Some of the key wounds were self-inflicted. Records obtained by ProPublica detail for the first time the cataclysmic chain of mistakes and disputes inside the CDC labs making the first U.S. test for COVID-19. … Even when the CDC was not to blame, the Trump administration exploited events to take control of the agency’s messaging. As a historically lethal pandemic raged, the White House turned the CDC into a political bludgeon to advance Trump’s agenda, alternately blocking the agency’s leaders from using their quarantine powers or forcing them to assert those powers over the objections of CDC scientists.

Once seen as an apolitical bulwark, the CDC endured meddling on multiple fronts by officials with little or no public health experience, from Trump’s daughter Ivanka to Stephen Miller, the architect of the president’s immigration crackdown. A shifting and mysterious cast of political aides and private contractors — what one scientist described as young protégés of Trump’s son-in-law, Jared Kushner, “wearing blue suits with red ties and beards” — crowded into important meetings about key policy decisions. … It’s a long read, but so worthwhile. CLICK HERE TO READ FULL ARTICLE

REVEALED … AP  “The Trump White House installed two political operatives at the nation’s top public health agency to try to control the information it releases about the coronavirus pandemic as the administration seeks to paint a positive outlook, sometimes at odds with the scientific evidence. The two appointees assigned to the Centers for Disease Control and Prevention’s Atlanta headquarters in June have no public health background. They have instead been tasked with keeping an eye on Dr. Robert Redfield, the agency director, as well as scientists, according to a half-dozen CDC and administration officials who spoke to The Associated Press on the condition of anonymity to discuss internal government affairs.”


Irony, It Had A Good Run

Pool note from @tamarakeithNPR covering the president today: “Note that the first event in Ft. Myers with the theme of keeping senior citizens safe will be a large indoor gathering.”

Dems Financial Dominance

Trump raised $247.8 million in September, with $251.4 million cash-on-hand.
Biden raised $383 million in September, with $432 million cash-on-hand.
Biden’s fundraising advantage comes as Democratic grassroots donors flood campaigns up-and-down the ballot with donations. ActBlue, the Democratic online payment processor, handled $1.5 billion in the quarter, including $758 million just in September. WinRed, its Republican counterpart, processed $623.5 million in the third quarter.
BONKERS “Maine GOP Sen. SUSAN COLLINS raised $8.3 million last quarter and has $6.6 million on hand after raising $25.2 million for the cycle. SARA GIDEON, her Democratic challenger, raised $39.4 million last quarter and has $22.7 million on hand after raising $63.6 million this cycle.

Despite A Sexting Scandal …

FiveThirtyEight “When the polls don’t change after a scandal happens, what do we make of it? That’s the question we’re asking after news broke on Friday, Oct. 2, that North Carolina Democratic Senate nominee Cal Cunningham had been sexting a woman who wasn’t his wife. This development seemingly presented an opening for embattled Republican Sen. Thom Tillis, who has trailed Cunningham in most polls in one of the most important Senate contests on the ballot this November.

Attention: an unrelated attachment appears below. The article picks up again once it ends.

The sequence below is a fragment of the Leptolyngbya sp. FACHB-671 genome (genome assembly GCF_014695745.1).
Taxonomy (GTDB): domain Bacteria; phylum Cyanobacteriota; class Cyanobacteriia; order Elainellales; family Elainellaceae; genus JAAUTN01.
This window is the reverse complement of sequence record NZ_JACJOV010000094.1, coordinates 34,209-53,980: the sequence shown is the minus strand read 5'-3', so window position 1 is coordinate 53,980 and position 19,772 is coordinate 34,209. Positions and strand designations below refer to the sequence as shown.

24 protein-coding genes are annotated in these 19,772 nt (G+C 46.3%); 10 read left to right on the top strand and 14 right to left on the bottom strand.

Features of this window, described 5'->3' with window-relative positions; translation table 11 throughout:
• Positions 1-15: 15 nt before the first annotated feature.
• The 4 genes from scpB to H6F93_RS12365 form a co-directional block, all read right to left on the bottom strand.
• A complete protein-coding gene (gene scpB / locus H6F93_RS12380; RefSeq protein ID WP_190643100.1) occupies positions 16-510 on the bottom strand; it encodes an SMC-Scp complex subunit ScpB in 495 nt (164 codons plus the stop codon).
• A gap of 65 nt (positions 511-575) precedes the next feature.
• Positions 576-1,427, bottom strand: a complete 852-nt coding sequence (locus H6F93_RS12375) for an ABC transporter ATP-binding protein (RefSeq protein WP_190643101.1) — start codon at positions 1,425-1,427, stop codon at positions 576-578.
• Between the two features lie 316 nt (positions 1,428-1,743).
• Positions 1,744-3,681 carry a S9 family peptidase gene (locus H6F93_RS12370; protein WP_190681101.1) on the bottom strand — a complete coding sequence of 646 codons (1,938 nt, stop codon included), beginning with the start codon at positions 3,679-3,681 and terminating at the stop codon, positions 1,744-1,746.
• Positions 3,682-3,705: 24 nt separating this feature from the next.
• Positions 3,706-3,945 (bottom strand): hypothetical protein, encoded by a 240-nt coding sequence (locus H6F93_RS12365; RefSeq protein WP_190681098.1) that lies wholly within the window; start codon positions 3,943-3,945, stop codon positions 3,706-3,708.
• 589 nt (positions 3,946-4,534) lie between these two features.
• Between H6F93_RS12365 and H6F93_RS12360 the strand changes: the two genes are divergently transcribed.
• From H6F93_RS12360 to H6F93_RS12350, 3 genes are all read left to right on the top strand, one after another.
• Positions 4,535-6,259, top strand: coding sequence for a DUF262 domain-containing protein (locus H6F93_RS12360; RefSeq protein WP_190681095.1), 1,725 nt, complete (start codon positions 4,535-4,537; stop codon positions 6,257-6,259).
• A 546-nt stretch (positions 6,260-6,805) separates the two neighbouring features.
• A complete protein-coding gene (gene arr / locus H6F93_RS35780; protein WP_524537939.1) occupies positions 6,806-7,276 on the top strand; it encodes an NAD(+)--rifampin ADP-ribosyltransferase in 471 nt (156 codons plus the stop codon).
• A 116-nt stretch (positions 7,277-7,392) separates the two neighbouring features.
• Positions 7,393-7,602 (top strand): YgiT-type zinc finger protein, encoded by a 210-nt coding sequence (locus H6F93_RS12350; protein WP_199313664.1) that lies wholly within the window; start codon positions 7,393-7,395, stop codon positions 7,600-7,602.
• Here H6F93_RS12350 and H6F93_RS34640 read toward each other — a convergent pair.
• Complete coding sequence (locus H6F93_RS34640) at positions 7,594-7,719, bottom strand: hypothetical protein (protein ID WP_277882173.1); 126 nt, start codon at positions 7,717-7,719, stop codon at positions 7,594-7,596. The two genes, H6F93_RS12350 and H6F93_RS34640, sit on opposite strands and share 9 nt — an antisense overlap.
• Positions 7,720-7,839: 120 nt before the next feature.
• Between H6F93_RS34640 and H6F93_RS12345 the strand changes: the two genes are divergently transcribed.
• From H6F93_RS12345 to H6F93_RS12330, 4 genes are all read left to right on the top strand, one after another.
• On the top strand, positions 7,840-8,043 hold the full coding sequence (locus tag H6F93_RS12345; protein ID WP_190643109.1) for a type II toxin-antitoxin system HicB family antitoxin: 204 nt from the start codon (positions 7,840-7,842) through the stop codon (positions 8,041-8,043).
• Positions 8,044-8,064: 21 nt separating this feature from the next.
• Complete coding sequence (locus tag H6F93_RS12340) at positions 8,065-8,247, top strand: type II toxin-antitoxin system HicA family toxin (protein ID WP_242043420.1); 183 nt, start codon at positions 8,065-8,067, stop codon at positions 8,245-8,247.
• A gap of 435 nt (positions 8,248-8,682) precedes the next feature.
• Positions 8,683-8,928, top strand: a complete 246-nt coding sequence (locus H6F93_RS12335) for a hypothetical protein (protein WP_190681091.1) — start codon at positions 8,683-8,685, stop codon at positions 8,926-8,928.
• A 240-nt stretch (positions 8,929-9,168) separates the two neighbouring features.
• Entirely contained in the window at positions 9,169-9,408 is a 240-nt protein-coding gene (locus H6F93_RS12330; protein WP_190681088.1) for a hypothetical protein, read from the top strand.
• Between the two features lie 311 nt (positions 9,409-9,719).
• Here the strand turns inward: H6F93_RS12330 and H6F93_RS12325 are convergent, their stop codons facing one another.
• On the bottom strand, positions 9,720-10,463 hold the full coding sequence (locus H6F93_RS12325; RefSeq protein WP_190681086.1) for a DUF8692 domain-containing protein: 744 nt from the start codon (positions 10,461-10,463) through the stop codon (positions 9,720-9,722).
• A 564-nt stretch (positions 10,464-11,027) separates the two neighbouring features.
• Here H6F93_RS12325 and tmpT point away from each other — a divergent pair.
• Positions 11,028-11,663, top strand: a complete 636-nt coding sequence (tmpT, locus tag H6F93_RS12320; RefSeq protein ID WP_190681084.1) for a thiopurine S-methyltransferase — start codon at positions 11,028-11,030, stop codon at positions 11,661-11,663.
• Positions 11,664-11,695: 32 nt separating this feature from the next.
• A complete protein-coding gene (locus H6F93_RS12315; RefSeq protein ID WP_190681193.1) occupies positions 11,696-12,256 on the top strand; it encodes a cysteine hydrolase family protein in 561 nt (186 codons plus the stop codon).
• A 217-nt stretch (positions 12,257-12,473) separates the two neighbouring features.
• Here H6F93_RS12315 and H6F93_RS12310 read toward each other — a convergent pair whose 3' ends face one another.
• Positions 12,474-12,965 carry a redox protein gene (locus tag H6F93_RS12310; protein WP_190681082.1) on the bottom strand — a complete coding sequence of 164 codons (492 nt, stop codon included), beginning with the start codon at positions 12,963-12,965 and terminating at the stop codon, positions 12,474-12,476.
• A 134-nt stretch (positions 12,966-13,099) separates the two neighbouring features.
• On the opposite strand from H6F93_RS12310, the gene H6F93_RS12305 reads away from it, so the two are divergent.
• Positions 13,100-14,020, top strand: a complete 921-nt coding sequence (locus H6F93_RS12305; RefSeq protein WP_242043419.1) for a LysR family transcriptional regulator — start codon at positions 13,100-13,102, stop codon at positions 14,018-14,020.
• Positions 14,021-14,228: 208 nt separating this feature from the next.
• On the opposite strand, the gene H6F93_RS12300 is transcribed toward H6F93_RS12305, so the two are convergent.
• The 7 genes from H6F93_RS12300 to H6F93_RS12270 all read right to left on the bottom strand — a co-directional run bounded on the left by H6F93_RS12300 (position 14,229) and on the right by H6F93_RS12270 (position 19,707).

But despite concentrated Republican attacks over Cunningham’s extramarital affair, there’s little evidence that the trajectory of the race has changed — at least so far. On Oct. 2, Cunningham had a 67 in 100 shot of winning; today, Cunningham has a 67 in 100 chance, according FiveThirtyEight’s Senate forecast.

In other words, he was a slight favorite to win before the scandal broke and remains so today.
WHO KNEW? FORECASTS NOW HAVE A “SCANDAL VARIABLE” — So while this downtick in public perception hasn’t hurt Cunningham’s horse-race numbers, we can’t rule out the possibility that it will have a negative effect once votes are counted. Our past research has found that new scandals in the middle of a campaign can be a drag on a candidate’s vote share, especially in more competitive races. That’s why our Senate forecast includes a scandal variable, and Cunningham’s chances of winning did fall slightly after we added his scandal to our model — but this hasn’t shown up in the polls, at least not yet.”

Senate Forecast

FiveThirtyEight “… currently gives Democrats a 73 in 100 chance of winning control of the Senate, and Cunningham’s fortunes in North Carolina are pivotal to that. If Democrats can capture GOP-held seats in Arizona and Colorado, where they have better odds, along with more competitive races in Maine and North Carolina, that would give them the bare minimum of 50 seats they need to have a shot at control (assuming they lose control of Alabama’s seat but retain Michigan’s). And as long as Joe Biden wins — no certainty, but he is favored — that would hand Sen. Kamala Harris the vice presidency and the Senate tiebreaker. On the whole, Cunningham’s odds haven’t budged because the polls haven’t shifted. Four pollsters have surveyed the race since the scandal broke had also polled in late August or September — none of them found that much of a change from their previous polls.

Desert A Sinking Ship?**

NYT “Senator Ben Sasse, Republican of Nebraska, castigated President Trump in a telephone town hall with constituents on Wednesday, accusing the president of bungling the response to the coronavirus pandemic, cozying up to dictators and white supremacists, and offending voters so broadly that he might cause a “Republican blood bath” in the Senate. In a dire, nine-minute indictment of Mr. Trump’s foreign policy and what Mr. Sasse called his “deficient” values, the senator said the president had mistreated women and alienated important allies around the globe, been a profligate spender, ignored human rights and treated the pandemic like a “P.R. crisis.” He predicted that a loss by Mr. Trump on Election Day, less than three weeks away, “looks likely,” and said that Republicans would face steep repercussions for having backed him so staunchly over four tumultuous years.”
** “Desert a sinking ship” is a metaphoric expression that alludes to rats, which leave a vessel when it founders in a storm or runs aground so as to escape drowning. Just sayin…